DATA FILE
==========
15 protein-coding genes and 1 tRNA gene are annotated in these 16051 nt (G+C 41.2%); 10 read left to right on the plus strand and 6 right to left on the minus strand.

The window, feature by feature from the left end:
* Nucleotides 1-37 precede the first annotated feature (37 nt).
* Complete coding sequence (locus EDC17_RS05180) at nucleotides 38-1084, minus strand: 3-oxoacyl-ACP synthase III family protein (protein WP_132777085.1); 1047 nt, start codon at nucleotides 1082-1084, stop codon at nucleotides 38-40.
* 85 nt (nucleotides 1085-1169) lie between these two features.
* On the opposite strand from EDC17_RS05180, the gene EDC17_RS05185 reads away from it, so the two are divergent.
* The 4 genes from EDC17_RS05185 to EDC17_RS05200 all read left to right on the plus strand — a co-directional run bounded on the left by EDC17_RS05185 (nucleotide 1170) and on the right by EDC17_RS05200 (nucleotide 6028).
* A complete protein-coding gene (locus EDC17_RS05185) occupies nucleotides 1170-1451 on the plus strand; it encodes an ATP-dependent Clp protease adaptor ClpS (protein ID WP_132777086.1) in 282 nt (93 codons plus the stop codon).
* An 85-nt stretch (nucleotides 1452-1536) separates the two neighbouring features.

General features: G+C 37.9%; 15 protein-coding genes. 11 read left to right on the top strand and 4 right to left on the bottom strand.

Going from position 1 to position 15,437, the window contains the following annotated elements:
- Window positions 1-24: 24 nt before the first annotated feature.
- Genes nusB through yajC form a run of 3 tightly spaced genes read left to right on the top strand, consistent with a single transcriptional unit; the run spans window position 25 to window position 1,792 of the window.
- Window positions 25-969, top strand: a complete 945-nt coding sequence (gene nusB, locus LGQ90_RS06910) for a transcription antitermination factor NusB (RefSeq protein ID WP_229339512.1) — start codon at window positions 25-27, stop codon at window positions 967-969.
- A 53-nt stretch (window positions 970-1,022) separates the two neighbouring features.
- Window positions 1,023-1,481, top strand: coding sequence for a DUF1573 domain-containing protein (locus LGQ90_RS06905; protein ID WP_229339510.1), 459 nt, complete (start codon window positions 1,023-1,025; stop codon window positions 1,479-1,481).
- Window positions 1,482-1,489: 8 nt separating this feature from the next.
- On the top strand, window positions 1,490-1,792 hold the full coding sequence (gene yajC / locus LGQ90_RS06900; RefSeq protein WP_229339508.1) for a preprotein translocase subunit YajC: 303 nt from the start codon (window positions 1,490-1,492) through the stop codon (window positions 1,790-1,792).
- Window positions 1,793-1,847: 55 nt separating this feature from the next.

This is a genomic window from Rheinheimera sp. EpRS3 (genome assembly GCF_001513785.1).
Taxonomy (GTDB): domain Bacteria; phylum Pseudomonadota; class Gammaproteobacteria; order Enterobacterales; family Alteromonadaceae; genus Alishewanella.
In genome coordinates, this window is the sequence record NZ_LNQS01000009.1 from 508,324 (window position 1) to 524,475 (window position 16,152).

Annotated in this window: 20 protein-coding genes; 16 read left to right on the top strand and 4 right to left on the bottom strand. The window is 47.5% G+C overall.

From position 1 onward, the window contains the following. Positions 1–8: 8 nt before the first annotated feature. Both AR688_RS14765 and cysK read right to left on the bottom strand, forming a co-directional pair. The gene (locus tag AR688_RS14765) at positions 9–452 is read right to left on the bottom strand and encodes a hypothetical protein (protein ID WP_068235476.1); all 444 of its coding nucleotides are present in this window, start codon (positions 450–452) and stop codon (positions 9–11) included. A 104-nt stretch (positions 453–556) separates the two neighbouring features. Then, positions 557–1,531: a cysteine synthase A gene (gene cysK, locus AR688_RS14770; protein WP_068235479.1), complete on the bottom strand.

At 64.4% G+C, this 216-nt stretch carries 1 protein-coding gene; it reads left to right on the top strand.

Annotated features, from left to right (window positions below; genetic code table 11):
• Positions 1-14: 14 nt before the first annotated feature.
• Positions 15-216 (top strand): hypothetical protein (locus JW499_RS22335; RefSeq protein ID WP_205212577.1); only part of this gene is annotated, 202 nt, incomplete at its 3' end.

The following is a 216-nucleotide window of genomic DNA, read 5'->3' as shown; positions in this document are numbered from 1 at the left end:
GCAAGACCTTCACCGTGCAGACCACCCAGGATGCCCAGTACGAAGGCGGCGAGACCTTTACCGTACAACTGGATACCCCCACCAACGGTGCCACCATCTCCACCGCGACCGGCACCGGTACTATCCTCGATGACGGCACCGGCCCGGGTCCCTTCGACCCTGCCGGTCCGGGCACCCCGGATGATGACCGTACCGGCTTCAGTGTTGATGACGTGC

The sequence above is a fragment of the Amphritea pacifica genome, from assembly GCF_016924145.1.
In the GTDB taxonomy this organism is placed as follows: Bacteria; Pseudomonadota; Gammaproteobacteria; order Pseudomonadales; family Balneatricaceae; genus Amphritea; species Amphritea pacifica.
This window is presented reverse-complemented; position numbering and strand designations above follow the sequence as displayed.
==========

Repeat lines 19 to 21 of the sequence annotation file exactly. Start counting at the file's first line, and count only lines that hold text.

- Window positions 1,793-1,847: 55 nt separating this feature from the next.

This is a genomic window from Rheinheimera sp. EpRS3 (genome assembly GCF_001513785.1).
Taxonomy (GTDB): domain Bacteria; phylum Pseudomonadota; class Gammaproteobacteria; order Enterobacterales; family Alteromonadaceae; genus Alishewanella.